What Do You Do With What Comes Next?

Amir’s post, Giving Immorality a Free Pass, raises some questions about how to relate to people who have chosen similar paths as the years go on. Something simple gets complex with time and circumstance.

For (a real) example, husband of Couple A and wife of Couple B have an affair, get caught, divorce their spouses, and get married. They have seven children between them – 3 in one family and 4 in the other. These two couples were best friends and actively involved in the same church. In fact, both the husband and wife of Couple B grew up in this church, and their parents and families are still members, including siblings who are also now married and have/having children of their own.

You have a child who is friends with one of the 7. Do you allow your child to continue playing with the child of the adulterous couple? The wife of couple A remarried a few years later and moved to a neighboring town 30 minutes away, so if you child is to play with one of her children, and you do not want to see the adulterous couple, you now have to drive into the city with traffic for your kids to see each other and play together.

Adulterous couple moves from original church to a church (from a First Baptist Church to a FBC, if it matters any) in a neighboring town and becomes actively involved. As a matter of fact, adulterer husband is even teaching adult Sunday School with the blessing of the church! The two towns are inter-mixed enough that people in the new church know what happened.

Not once did the adulterous couple repent. During the affair and the discovery, they were approached by many who advised them to break it off. They chose not to and went through with it. The offended husband spiraled, remarried once on the rebound, divorced again, and is still unbalanced and lost in space.  Both he and the offended wife had caught the adulterous couple in the buff in each other’s houses. The offended wife became a breath short of an alcoholic, remarried, and had another child with new husband (who didn’t have any children of his own).

Now it’s been probably 12 or so years. People have come and gone. The kids are all grown up and all but one graduated from High School. There’s a grandbaby or two mixed in there.

So you’re new to the community, join their church, and even join their Sunday School class. It doesn’t take long to figure out they’re a blended family, but the truth of what they did is a blur. What do you do?

Now your son is dating one of their daughter’s, and they are serious and talking marriage. You will be related to this twisted family … the Adulterous couple will become your son’s in-laws. How do you advise your son about his fiance’s parents and their choices and his future relationship with them?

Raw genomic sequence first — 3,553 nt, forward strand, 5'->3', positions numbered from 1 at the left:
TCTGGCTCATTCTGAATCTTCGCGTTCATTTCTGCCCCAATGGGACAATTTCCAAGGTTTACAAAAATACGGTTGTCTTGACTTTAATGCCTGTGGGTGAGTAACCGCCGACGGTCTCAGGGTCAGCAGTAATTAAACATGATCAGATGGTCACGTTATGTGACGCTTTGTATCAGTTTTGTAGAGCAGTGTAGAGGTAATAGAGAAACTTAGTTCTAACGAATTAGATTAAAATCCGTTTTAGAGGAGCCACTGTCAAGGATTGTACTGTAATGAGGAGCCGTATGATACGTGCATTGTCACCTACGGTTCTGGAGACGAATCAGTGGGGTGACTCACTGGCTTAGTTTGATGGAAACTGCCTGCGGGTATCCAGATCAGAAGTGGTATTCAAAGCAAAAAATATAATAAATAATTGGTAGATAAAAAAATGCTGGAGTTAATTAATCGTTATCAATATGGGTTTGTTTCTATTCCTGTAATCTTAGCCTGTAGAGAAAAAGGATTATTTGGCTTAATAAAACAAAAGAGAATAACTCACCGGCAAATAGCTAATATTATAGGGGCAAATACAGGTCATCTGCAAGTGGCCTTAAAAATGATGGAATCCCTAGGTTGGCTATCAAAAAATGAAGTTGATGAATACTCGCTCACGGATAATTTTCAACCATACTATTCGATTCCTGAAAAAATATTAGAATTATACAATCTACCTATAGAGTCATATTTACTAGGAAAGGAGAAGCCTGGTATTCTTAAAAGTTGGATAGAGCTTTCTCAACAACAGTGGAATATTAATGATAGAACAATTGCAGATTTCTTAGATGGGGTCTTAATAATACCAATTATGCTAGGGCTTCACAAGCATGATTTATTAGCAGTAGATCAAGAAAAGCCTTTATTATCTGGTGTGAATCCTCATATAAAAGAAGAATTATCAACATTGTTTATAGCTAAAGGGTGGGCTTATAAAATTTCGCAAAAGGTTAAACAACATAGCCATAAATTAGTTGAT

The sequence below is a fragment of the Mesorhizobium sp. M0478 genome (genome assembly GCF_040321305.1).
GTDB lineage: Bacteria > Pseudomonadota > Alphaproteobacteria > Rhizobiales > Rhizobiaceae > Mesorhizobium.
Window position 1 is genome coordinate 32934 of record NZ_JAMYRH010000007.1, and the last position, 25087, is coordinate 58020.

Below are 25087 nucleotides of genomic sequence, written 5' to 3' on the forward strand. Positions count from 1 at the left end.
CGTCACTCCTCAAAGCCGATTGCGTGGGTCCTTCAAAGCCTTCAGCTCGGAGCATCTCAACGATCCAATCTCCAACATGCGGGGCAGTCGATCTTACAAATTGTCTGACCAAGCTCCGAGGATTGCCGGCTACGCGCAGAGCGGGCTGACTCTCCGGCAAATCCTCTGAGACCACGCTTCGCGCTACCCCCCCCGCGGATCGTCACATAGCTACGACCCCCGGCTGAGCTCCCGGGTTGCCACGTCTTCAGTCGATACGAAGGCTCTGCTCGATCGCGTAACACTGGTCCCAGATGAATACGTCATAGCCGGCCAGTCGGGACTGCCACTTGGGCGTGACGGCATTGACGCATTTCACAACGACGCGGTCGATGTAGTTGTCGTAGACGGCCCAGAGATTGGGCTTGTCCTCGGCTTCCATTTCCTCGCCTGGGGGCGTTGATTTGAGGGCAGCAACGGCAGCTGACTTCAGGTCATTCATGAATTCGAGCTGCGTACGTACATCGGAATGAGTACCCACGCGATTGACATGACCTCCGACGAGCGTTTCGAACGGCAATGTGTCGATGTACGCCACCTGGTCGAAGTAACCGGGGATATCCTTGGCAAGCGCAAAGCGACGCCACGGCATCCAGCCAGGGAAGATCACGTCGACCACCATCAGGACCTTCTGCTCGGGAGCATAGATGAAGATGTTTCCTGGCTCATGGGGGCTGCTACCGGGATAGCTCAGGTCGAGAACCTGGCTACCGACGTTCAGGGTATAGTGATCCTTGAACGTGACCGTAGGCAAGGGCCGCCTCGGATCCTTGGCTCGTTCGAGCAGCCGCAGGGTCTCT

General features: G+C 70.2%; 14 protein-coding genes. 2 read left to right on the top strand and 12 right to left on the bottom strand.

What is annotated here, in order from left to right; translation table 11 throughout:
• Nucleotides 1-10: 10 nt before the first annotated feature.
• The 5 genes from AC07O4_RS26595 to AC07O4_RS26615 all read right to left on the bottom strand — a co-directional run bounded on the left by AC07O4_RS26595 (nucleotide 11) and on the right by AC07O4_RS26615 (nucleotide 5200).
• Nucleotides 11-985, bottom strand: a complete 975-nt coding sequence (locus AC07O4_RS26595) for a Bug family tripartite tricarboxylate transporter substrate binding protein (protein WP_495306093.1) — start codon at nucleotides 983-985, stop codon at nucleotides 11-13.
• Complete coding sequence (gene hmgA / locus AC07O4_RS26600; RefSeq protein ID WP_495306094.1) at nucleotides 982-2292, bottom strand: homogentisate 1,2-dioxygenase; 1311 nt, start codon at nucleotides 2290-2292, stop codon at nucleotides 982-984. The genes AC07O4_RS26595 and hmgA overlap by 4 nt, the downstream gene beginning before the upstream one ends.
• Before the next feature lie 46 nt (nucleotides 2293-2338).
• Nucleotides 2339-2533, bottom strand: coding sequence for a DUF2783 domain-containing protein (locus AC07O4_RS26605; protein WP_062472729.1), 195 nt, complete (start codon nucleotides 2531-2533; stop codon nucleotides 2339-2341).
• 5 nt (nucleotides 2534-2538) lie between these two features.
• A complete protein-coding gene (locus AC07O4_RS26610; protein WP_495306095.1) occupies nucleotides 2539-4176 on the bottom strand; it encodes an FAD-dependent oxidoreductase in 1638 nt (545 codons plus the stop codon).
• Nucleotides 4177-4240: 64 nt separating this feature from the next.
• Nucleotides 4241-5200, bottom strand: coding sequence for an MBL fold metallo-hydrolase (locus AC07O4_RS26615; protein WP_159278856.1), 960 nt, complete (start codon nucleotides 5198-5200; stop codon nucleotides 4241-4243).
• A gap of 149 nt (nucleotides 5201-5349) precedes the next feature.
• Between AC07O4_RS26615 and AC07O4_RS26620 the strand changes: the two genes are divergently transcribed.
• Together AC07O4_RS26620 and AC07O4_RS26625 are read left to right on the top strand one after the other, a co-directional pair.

You are working in the children’s area of the church, and you and she are asked to share a teaching role in one of the graded classes. What do you do?

2 thoughts on “What Do You Do With What Comes Next?

  1. Hey there =)

    This is a puzzle. My biggest concern would first be that the daughter has a healthy understanding of relationships and encourage the son to irk that out and find out if she understands how unhealthy her family is.

    Then, I would encourage son to encourage fiance and self to find a healthy model of marriage and form a mentoring relationship.

    Lastly, I would encourage son to work with fiance in setting firm and solid boundaries with potential in-laws when it comes to relationship advice specifically.

    You only have knowledge of your son and how you taught him. Trust and pray that you taught him well enough to make good, solid decisions. None of this is the girl’s fault, and while sin can follow generations after (because of how entrenched it becomes in family life), encouragement to change her descendants’ history should be important, as well.

  2. The problem is that, when kids are involved, the gravity of the situation increases dramatically.

    On one hand, we cannot afford to mitigate the severity of the offense involved.

    OTOH, we MUST ensure that we aren’t punishing the children for the sins of their parents.

    Even worse, once the kids find out the truth about their parents, we are going to have to help them pick up the pieces, because the suck factor is going to increase substantially.

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